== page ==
FedEx Express Global HQ, Vegas Facility Earn LEED-Gold Ratings

FedEx Express Global HQ, Vegas Facility Earn LEED-Gold Ratings

FedEx Express, the cargo airline of FedEx Corp., said yesterday that two of its more prominent facilities have received LEED-Gold ratings and that going forward all new sites will be certified to the standards developed by the U.S. Green Building Council.

The green building certifications, the first for FedEx Express, were awarded to the company's world headquarters (pictured left) in Memphis, Tenn., which opened in 2000, and the recently completed Las Vegas facility, which includes a warehouse for sorting packages, a maintenance bay for vehicles and an office building.

The requirement that all new buildings attain LEED certification is the latest environmental measure to emerge under the FedEx Corp.'s EarthSmart rubric. The EarthSmart program pulls together the company's sustainability efforts and groups them into three broad categories -- business solutions, workplace culture and community outreach -- that support FedEx's green goals.

Initiatives that meet EarthSmart parameters are allowed to display the program's logo, which for LEED-certified green buildings looks like this:

"When I was asked to put a requirement in our FedEx Express building specifications for our newly built facilities to obtain LEED Certification, I didn't think I heard correctly," said FedEx Express Project Architect Steve Mangin in a post on the company's blog yesterday.

"Surely we just want to specify that our buildings might go for LEED, not that we really intend to certify all our future projects, right? Wrong! Yes, we wanted to save energy, help the environment, and create better places for our customers and employees, but we also wanted to be sure that FedEx was doing it the right way."

LEED stands for Leadership in Energy and Environmental Design and the third-party rating and assessment system awards certification at four levels -- basic certification, silver, gold and platinum. The system has a range of standards for new and existing structures, commercial interiors and other types of buildings.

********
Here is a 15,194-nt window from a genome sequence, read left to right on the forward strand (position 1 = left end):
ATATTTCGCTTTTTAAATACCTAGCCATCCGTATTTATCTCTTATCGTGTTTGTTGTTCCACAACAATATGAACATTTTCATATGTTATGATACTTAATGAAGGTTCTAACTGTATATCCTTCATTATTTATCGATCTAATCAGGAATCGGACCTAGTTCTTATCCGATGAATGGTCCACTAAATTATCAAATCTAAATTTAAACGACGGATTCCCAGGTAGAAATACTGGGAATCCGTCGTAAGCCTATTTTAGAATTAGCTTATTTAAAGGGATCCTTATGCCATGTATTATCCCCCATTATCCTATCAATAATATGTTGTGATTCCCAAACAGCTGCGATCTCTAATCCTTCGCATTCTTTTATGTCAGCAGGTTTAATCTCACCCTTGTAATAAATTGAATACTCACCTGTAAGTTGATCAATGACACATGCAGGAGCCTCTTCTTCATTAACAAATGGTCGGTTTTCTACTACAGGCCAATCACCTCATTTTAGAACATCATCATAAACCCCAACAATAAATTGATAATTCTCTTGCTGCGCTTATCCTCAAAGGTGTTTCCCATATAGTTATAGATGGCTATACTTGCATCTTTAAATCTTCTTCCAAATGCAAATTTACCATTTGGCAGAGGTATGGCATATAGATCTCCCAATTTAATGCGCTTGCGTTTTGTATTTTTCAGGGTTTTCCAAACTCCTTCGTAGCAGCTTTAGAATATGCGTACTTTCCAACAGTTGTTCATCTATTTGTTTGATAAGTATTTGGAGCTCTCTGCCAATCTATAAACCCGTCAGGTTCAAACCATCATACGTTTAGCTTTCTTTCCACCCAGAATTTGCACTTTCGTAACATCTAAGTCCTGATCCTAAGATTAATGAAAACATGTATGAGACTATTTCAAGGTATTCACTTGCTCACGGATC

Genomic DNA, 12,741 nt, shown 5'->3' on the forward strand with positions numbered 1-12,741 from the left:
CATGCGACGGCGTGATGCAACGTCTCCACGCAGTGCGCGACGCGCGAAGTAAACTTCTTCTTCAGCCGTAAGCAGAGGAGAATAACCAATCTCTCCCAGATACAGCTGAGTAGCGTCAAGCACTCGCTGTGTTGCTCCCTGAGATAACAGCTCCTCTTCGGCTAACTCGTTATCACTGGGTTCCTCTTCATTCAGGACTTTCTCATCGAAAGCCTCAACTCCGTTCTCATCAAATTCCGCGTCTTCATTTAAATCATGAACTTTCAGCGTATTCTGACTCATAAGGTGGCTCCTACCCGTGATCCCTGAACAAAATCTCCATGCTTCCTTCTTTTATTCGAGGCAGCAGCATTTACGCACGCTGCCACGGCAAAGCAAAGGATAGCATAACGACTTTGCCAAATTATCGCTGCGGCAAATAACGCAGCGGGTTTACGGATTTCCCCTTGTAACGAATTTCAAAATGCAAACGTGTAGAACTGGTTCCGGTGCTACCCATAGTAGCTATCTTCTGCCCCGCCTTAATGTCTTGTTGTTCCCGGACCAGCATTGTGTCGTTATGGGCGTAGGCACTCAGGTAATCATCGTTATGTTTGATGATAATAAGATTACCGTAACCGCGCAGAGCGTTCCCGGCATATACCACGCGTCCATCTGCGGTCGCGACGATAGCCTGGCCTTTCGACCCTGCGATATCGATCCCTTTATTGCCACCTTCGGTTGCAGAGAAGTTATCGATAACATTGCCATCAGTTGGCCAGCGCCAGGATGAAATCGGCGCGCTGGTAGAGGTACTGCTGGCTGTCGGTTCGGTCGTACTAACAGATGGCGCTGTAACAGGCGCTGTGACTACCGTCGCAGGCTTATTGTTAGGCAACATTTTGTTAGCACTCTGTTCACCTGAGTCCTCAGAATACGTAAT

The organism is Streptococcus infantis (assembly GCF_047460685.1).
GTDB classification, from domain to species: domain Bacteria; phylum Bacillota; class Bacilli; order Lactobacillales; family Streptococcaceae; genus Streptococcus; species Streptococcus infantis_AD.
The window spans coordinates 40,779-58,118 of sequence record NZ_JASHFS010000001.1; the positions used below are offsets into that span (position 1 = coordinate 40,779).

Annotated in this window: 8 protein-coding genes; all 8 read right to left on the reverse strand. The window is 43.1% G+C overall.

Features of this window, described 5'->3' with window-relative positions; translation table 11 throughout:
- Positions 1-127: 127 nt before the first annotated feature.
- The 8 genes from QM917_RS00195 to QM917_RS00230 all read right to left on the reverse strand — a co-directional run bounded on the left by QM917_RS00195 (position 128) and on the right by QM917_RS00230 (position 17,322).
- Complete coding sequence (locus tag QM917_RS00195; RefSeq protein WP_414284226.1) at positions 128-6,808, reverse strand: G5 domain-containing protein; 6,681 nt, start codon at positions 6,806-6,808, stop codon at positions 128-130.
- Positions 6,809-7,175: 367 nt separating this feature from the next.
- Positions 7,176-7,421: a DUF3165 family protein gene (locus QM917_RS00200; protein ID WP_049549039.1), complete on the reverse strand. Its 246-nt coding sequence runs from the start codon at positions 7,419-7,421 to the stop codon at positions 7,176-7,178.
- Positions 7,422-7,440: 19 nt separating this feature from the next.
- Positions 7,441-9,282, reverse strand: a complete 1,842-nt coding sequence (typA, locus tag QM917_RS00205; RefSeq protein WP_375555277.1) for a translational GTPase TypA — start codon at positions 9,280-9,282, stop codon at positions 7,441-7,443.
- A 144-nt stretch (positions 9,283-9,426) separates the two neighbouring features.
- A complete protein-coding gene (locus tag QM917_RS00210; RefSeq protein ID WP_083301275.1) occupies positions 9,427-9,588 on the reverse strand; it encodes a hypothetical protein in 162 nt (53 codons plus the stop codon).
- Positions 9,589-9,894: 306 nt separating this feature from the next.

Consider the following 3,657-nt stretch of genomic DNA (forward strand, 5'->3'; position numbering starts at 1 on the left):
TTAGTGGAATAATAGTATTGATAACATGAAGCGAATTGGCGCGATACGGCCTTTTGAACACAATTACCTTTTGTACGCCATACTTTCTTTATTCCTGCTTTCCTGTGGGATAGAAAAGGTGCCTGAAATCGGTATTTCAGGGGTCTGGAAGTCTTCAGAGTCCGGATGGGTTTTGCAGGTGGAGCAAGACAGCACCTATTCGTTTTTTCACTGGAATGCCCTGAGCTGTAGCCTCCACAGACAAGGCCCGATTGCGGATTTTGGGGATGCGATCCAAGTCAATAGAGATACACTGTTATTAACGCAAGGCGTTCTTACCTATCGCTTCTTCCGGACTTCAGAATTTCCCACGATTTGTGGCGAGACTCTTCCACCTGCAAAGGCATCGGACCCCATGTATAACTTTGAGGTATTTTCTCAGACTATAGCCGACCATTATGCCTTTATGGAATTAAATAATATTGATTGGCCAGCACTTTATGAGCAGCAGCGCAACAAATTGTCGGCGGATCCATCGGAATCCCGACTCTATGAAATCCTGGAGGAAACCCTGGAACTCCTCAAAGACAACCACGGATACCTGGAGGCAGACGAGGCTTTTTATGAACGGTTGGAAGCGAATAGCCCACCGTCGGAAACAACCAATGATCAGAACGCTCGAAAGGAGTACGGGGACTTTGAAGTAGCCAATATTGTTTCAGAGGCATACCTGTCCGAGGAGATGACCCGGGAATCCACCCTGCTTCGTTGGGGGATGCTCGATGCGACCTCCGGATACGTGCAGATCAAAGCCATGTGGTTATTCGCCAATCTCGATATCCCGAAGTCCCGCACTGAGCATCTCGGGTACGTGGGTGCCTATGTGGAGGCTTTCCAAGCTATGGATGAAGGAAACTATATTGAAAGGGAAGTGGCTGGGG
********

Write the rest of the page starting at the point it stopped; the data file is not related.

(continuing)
FedEx Express headquarters achieved its LEED-Gold rating under the standard for Existing Buildings: Operations & Maintenance. To earn the designation at the nine-building campus, which was conferred last week, the company took several steps including cutting water consumption 17 to 22 percent by installing low-flow aerators and water efficient shower heads and upgrading the air filtration system at the site, FedEx spokeswoman Deborah Willig told

The changes resulted from devising policies for "green standard operating procedures" indoors and outdoors, waste management, use of green cleaning products and equipment, and tracking and reporting the outcome of efforts, she said.

At the Las Vegas facility, which received its LEED-Gold rating for new construction in December, low-flow plumbing fixtures cut indoor water use by 49 percent when compared to the amount of water that would have been consumed if basic code-compliant fixtures were in place, according to Willig.

The building also is expected to use 42 percent less energy than a comparably sized facility without environmental design elements. Those at the Las Vegas site include daylighting of more than 75 percent of occupied space, skylights and evaporative cooling.

While the environmental elements and practices at the two sites won FedEx Express its first LEED ratings, the company and its corporate parent have long worked toward increased energy efficiency, use of renewables and advanced technology at on-site generation at facilities and for fuel efficiency in vehicles and planes.